Barbara Bush's surgeon said she told him her recent bout with a perforated ulcer was "the worst pain she had ever felt" at a Wednesday press conference on the 83-year-old former first lady's condition.
Bush, who was admitted to the Methodist Hospital in Houston Tuesday with abdominal pains, was suffering from a perforated ulcer, the hospital confirmed in a statement.
Dr. Pat Reardon, director of the Methodist Hospital Advanced Minimally Invasive Surgery program and the surgeon who performed the procedure, told ABC News that former President George Bush took his wife straight to the emergency room, where doctors determined that she would need surgery for her ulcer immediately.
Reardon said the surgery lasted several hours and ended at 2 a.m. ET on Wednesday. In the course of the procedure, surgeons cleansed the former first lady's abdominal area, after which they patched and closed a one-centimeter hole in her stomach that was caused by the ulcer, the hospital statement said. Bush will likely remain hospitalized until next week.
On Wednesday afternoon, Reardon said Bush was doing very well, and her vital signs were stable. In accordance with the protocol for this type of surgery, Bush will remain in intensive care for at least another 24 hours. The inflammation from the surgery will make eating impossible for her for about a week, so she will stay in the hospital for at least that long, receiving intravenous antibiotics.
On Wednesday, first lady Laura Bush told ABC "Good Morning America's" Robin Roberts that her mother-in-law is "doing great."
"The White House doctor did talk to Barbara Bush's doctor, and she's doing very well, and we're really, really thankful," Laura Bush said.
But Bush likely dodged a bullet. Calling her perforated ulcer "rare but serious," gastroenterologists said the former first lady's prognosis would have been far worse had she not sought immediate treatment.
Dr. Roshini Rajapaksa, a gastroenterologist at NYU Medical Center and assistant professor at the NYU School of Medicine, said it was fortunate that Barbara Bush's operation took place when it did, as perforations require immediate medical attention.
"The most serious complication of an ulcer is a perforation, which is literally a hole in the stomach," Rajapaksa said.
Untreated, these holes can cause acid and other stomach contents to pour into the abdominal cavity. This, in turn, can lead to inflammation, infection and other problems.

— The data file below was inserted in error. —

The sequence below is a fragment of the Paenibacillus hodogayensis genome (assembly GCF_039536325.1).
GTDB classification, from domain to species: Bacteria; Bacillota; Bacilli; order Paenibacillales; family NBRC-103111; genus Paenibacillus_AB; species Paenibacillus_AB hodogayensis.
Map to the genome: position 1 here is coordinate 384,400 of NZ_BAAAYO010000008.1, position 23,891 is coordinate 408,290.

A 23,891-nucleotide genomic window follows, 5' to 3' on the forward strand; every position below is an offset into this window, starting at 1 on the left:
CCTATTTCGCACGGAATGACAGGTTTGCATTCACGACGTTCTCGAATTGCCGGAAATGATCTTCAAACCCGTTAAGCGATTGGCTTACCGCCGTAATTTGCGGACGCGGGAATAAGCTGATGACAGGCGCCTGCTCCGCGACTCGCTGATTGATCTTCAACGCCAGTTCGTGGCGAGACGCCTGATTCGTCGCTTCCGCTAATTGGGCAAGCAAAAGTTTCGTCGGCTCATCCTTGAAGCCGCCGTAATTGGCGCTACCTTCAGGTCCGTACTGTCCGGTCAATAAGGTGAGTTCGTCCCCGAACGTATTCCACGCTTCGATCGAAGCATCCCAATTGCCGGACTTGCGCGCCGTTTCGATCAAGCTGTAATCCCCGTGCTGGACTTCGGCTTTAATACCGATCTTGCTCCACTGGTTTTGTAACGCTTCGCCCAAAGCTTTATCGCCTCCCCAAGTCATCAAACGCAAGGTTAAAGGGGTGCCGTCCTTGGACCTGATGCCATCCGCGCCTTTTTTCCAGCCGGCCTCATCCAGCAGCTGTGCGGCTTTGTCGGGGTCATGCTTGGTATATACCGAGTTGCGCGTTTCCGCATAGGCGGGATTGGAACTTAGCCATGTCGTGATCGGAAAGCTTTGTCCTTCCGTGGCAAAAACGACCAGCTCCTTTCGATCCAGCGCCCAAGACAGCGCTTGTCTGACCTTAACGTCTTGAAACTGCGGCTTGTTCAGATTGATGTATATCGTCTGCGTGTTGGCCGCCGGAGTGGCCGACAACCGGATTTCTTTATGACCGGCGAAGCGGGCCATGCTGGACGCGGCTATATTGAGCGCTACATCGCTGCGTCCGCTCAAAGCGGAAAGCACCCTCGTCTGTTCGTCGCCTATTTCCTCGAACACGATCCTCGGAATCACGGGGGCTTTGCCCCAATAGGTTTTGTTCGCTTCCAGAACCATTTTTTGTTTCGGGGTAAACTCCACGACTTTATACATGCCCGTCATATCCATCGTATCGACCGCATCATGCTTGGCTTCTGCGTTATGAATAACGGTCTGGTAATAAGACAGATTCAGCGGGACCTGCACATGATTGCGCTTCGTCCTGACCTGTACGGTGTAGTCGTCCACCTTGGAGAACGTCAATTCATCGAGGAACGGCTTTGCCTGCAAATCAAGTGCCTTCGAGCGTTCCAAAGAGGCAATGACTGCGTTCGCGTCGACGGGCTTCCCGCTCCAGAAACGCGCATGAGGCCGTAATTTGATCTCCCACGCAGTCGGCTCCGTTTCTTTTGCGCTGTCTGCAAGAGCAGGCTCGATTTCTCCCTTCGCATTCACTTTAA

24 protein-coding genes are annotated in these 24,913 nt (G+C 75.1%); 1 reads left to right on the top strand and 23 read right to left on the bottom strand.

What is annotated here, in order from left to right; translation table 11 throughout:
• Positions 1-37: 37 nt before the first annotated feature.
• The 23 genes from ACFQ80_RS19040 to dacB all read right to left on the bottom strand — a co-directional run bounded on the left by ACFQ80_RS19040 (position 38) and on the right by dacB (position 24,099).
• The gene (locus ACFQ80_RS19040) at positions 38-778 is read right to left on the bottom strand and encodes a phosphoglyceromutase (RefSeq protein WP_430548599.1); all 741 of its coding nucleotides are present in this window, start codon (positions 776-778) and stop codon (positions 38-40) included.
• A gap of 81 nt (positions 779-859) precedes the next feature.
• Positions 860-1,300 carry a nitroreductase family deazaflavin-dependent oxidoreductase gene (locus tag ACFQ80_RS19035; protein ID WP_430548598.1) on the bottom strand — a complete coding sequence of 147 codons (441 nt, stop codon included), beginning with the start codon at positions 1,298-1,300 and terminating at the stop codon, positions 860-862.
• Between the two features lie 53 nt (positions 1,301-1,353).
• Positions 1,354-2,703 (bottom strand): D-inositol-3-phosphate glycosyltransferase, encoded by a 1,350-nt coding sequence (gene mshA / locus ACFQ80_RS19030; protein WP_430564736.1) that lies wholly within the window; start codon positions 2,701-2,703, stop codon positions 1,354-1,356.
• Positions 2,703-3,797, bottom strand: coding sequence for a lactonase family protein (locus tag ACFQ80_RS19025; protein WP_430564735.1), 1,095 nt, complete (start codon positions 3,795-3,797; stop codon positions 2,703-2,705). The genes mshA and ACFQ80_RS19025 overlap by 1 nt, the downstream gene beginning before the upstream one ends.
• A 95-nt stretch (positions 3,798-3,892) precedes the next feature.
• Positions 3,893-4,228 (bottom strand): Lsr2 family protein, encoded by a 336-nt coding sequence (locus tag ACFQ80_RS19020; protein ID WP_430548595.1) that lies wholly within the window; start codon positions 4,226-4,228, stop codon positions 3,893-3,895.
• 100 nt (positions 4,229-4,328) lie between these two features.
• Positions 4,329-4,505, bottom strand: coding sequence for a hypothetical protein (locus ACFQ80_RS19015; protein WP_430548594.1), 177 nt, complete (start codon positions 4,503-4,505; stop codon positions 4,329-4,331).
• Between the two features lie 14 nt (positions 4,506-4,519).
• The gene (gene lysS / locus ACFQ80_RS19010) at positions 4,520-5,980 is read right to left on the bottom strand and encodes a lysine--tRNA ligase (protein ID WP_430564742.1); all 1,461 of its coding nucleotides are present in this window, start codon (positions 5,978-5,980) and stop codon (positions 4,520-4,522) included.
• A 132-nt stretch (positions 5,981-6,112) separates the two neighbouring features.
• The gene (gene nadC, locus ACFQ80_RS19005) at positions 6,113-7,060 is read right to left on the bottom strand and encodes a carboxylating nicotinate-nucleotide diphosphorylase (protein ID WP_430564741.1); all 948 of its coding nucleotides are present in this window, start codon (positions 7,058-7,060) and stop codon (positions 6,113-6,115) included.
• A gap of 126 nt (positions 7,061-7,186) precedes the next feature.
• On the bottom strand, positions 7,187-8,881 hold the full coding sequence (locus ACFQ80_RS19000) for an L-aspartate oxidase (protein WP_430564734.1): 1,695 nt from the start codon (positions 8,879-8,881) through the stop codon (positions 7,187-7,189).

"The vast majority of people with ulcers do not need surgery, so certainly this is one of the rare but serious considerations of ulcers," Rajapaksa said.
Dr. Jeffrey Peters, chief of surgery at the University of Rochester Medical Center, agreed. "It is quite serious and most often requires emergency surgery," he said. "In someone her age, it is definitely a life-threatening issue."
Underlying Cause Still a Mystery
According to statistics from the National Institute of Diabetes and Digestive and Kidney Diseases, one in 10 Americans develops an ulcer at some time in his or her life. Moreover, about 6,000 Americans die of stomach ulcer-related complications every year.
Rajapaksa said the most common cause of ulcers is infection with a common bacterium known as H. pylori. But she added that the long-term use of aspirin, ibuprofen and other NSAID, or non-steroidal anti-inflammatory drugs, can also lead to an ulcer.
"These medicines can damage the lining of the stomach," she said.
A vast number of people use over-the-counter NSAIDs on a regular basis, and patients recovering from certain procedures may take these drugs in larger doses. In 1999, Barbara Bush underwent elective back surgery; however, at the time her family did not clarify the exact nature of her surgery.
Still, Peters said it was likely that the painkillers she received while recovering from this surgery, as well as any other similar drugs that she has taken since, contributed to her ulcer.
"There is a high proportion of the population in her age group that is on NSAIDs," he said. "Probably this is the most likely underlying cause ... Eighty percent of ulcers are caused either from chemical irritation or H. pylori."
Rajapaksa said that cancer is also a common concern among doctors when dealing with a perforated ulcer. But she added that in Barbara Bush's case, it is unlikely that cancer was the underlying cause of her condition.
"Certainly there is always the possibility of cancer," Rajapaksa said. "However, in this case it probably wouldn't have been repaired in this way, endoscopically, if it had been cancer."
Thus far, Barbara Bush's only documented brush with cancer was the removal of a small cancerous growth from her upper lip in February of 1990.
Other Health Issues
Barbara Bush has sought medical attention in the past for a number of other issues as well. In 1989, a thyroid condition known as Graves disease reportedly caused her to lose 18 pounds in three months. She later began taking medication and in 1990 received radiation therapy for her eyes as part of her treatment for this condition.
Earlier, she had received steroids to treat the condition, though her doctor later pulled her off the medication. Long-term use of steroids, too, has been linked to the development of stomach ulcers.
Fortunately, Peters says that now that her perforation has been repaired, it is unlikely that it will recur in that particular spot. And he says that the news that she is resting comfortably is a good omen.
"If 12 to 24 hours out the patient is doing well, the chances are he or she will recuperate just fine."
UPDATE (Thursday 1:37p.m.ET): Mrs. Bush was just moved out of intensive care and into a regular private room. Gina Sunseri and Radha Chitale contributed to this report.